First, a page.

In 1920s Yale students discover the fun of throwing pie tins from the Frisbie Baking Company of Bridgeport, CT. In 1948 Fred Morrison, California carpenter and building inspector, manufactures the first plastic flying disc and in 1964 the Professional model FRISBEE disc is introduced. Finally in 1967 the International FRISBEE Association is founded.
In 1871, William Russell Frisbie moved from Bransford, Connecticut, where his father, Russell, had operated a successful grist mill, to Bridgeport, Connecticut. Hired to manage a new bakery, a branch of the Olds Baking Company of New Haven, he soon bought it outright and named it the Frisbie Pie Company. William Russell died in 1903 and his son, Joseph, manned the ovens until his death in 1940.
Hungry college students soon discovered that the empty pie tins could be tossed and caught, providing endless hours of game and sport. The words ‘Frisbie’s Pies’ was embossed in all the original pie tins and from the word ‘Frisbie’ was coined the common name for the toy. It is claimed Yale students bought Frisbie’s pies and tossed the prototype all over Eli’s campus. These early throwers would exclaim “Frisbie” to signal the catcher.
For decades kids had played catch with metal pie tins. The sport grew in popularity during the Depression, and soldiers spread it across the country during the war. The game had a few drawbacks. The tins made a shrill noise, and if you didn’t catch them just right, they stung. After a few crash landings they could crack or develop sharp edges that cut fingers. Morrison and Franscioni thought of casting them in plastic, a material proliferated by wartime industry.
Walter Frederick Morrison came to Warren Franscioni in 1947, looking for work. Both men had been Army Air Corps pilots in World War II. Maj. Franscioni served with the Air Transport Service in India and China; Lt. Morrison flew a fighter in 58 missions over Italy before being shot down and held in Stalag 13, Germany’s infamous prison camp.
Walter Frederick Morrison and his partner Warren Franscioni invented a plastic version of the Frisbie that could fly further and with better accuracy than a tin pie plate. Morrison produced a plastic Frisbie called the Pluto Platter, to cash in on the growing popularity of UFOs with the American public. The Pluto Platter has become the basic design for all Frisbies. The outer third of the Frisbie disc is called the ‘Morrison Slope’, listed in the patent.
Rich Knerr and A.K. ‘Spud’ Melin were the owners of a new toy company called ‘Wham-O’. They pair first saw Morrison’s Pluto Platter in late 1955, when Morrison was demonstrating his Pluto Platter in a Los Angeles parking lot. Rich Knerr and Spud Melin spotted the unusual flying object and convinced Morrison to sell them the rights to his design. With a deal signed, Wham-O began production (1957) of more Pluto Platters. The next year, the original Frisbie Baking Company shut down and coincidentally Fred Morrison was awarded a patent for his flying disc. Morrison, to date, has received over one million dollars in royalties for his invention.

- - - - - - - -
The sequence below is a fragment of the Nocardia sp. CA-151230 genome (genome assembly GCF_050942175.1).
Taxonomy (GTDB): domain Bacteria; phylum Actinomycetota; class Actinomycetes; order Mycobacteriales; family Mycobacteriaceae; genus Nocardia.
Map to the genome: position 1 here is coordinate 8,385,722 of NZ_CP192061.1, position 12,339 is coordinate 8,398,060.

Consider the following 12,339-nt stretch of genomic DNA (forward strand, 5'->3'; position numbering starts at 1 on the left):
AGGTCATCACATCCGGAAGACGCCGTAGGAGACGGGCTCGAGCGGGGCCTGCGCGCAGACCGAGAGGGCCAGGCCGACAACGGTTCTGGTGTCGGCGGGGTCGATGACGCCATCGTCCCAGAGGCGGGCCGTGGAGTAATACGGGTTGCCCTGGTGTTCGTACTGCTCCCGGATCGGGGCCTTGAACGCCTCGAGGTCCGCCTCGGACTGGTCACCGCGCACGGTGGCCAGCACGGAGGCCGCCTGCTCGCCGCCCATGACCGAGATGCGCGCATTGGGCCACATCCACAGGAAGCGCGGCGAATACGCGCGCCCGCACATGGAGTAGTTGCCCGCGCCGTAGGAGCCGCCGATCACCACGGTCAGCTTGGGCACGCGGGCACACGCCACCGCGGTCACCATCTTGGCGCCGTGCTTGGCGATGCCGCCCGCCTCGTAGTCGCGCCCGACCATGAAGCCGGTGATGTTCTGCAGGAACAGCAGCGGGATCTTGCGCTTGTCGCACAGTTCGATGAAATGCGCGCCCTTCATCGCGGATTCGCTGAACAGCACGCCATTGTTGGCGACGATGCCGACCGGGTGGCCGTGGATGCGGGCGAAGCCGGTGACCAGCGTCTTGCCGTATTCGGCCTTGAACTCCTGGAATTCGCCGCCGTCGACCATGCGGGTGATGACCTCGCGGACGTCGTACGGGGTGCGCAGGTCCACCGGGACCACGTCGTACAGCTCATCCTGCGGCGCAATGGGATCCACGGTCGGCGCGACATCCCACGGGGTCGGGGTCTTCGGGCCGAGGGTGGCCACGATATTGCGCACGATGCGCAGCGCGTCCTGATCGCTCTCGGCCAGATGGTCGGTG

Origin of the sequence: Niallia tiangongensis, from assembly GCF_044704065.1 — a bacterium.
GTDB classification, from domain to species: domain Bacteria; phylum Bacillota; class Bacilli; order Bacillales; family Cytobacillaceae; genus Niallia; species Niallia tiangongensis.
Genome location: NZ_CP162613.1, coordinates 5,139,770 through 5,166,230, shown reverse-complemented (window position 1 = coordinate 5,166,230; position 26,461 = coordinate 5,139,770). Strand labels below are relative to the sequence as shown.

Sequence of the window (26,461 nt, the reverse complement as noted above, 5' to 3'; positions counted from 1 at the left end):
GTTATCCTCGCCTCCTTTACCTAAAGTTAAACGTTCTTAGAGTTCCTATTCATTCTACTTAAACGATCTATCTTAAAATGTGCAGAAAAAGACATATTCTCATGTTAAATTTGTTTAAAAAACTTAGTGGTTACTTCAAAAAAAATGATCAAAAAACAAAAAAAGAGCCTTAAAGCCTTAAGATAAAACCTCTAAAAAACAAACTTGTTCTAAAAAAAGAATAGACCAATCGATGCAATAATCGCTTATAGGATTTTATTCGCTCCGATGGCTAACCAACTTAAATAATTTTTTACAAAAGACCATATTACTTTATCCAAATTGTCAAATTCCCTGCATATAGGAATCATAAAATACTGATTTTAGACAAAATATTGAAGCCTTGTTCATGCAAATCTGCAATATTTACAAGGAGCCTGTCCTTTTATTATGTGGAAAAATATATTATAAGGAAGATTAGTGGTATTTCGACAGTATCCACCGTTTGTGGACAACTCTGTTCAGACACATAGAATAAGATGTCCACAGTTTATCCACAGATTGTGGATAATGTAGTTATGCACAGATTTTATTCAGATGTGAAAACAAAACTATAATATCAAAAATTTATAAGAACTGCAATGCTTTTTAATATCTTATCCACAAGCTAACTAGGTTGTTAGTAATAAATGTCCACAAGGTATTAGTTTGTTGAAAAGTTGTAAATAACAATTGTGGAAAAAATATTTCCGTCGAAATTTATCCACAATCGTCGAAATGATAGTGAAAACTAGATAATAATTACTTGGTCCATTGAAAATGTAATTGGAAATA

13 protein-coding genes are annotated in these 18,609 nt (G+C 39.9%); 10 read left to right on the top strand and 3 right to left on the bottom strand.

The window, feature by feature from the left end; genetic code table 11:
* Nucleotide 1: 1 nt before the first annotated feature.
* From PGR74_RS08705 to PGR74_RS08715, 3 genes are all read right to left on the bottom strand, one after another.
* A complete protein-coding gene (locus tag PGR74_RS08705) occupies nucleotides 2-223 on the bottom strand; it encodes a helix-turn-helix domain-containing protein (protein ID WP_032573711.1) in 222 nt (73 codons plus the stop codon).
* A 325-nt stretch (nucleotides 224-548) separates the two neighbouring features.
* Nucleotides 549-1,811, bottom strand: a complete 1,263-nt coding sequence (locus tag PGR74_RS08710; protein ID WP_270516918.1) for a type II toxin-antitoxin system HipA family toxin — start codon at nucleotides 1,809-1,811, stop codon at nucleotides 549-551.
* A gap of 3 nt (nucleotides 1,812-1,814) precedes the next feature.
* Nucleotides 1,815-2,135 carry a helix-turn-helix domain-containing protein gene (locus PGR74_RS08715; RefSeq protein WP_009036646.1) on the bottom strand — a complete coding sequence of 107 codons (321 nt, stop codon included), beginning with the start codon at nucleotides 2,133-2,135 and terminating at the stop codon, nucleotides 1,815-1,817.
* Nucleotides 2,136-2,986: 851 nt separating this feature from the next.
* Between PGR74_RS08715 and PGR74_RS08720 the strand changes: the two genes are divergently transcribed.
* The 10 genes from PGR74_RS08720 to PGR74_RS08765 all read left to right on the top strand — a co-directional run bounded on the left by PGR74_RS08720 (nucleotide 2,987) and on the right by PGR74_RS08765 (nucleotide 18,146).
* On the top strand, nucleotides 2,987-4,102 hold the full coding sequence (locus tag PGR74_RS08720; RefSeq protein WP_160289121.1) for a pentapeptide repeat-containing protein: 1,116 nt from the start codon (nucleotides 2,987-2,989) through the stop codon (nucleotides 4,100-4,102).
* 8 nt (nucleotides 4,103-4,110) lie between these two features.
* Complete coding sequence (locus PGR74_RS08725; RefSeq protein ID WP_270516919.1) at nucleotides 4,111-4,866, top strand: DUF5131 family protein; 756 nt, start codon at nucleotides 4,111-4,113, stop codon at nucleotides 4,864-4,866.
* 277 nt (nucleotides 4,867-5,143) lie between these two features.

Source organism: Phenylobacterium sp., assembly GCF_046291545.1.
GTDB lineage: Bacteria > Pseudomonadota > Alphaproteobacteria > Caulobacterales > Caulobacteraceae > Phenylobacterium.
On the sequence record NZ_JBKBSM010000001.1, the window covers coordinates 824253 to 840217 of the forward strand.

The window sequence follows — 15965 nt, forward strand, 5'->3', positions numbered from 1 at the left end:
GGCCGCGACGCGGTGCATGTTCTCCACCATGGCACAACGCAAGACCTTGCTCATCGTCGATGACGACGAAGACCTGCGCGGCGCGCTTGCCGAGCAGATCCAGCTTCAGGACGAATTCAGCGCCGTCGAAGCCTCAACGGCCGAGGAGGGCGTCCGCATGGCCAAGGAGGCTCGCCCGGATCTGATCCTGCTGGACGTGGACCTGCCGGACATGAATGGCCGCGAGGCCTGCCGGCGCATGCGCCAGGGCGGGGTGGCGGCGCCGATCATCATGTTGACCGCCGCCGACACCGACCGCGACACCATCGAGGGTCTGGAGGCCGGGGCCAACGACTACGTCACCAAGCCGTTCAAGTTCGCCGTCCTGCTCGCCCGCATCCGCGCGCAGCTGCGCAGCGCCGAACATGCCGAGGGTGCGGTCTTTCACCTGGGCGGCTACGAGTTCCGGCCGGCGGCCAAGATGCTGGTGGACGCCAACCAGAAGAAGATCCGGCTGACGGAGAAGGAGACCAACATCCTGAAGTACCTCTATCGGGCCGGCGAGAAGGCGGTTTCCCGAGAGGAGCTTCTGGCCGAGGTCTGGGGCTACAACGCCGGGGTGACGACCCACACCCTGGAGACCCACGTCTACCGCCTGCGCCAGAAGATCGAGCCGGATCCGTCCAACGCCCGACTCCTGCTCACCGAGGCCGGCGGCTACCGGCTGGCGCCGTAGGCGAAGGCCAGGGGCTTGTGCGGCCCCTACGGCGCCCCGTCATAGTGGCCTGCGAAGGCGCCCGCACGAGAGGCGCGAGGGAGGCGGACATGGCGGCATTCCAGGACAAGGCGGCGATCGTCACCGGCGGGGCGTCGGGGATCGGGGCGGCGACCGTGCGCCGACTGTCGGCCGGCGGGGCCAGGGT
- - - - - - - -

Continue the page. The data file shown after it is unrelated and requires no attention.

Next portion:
The word ‘Frisbee’ is pronounced the same as the word ‘Frisbie’. Rich Knerr (Wham-O) was in search of a catchy new name to help increase sales, after hearing about the original use of the terms ‘Frisbie’ and ‘Frisbie-ing’. He borrowed from the two words to create the registered trademark Frisbee?. Sales soared for the toy, due to Wham-O’s clever marketing of Frisbee playing as a new sport. In 1964, the first professional model went on sale. Ed Headrick was the inventor at Wham-O who patented Wham-O’s designs for the modern frisbee. Headrick invented the great aerodynamic qualities of the perfectly curved modern frisbee.
In 1968, in the Columbia High School, staff members of the school?s newspaper, The Colombian, and its Student Council developed an entirely new sport as a gag and an activity for their high school nights. Led by Joel Silver, member of the Council and the newspaper, the students adapted the rules of Frisbee Football and ultimately invented the fast-moving team sport we know today. The sport of Ultimate. A recognized sport that is a cross between football, soccer and basketball. Ten years later, a form of Frisbee golf was introduced, complete with professional playing courses and associations.
Thirty years after Silver?s prophetic words, Ultimate is played in 42 countries, with programs in Sweden, Norway, and Japan receiving government funding. It is estimated that at least 100,000 people play the sport worldwide, about half in the United States. Ultimate was a medal sport in the 2001 World Games in Japan.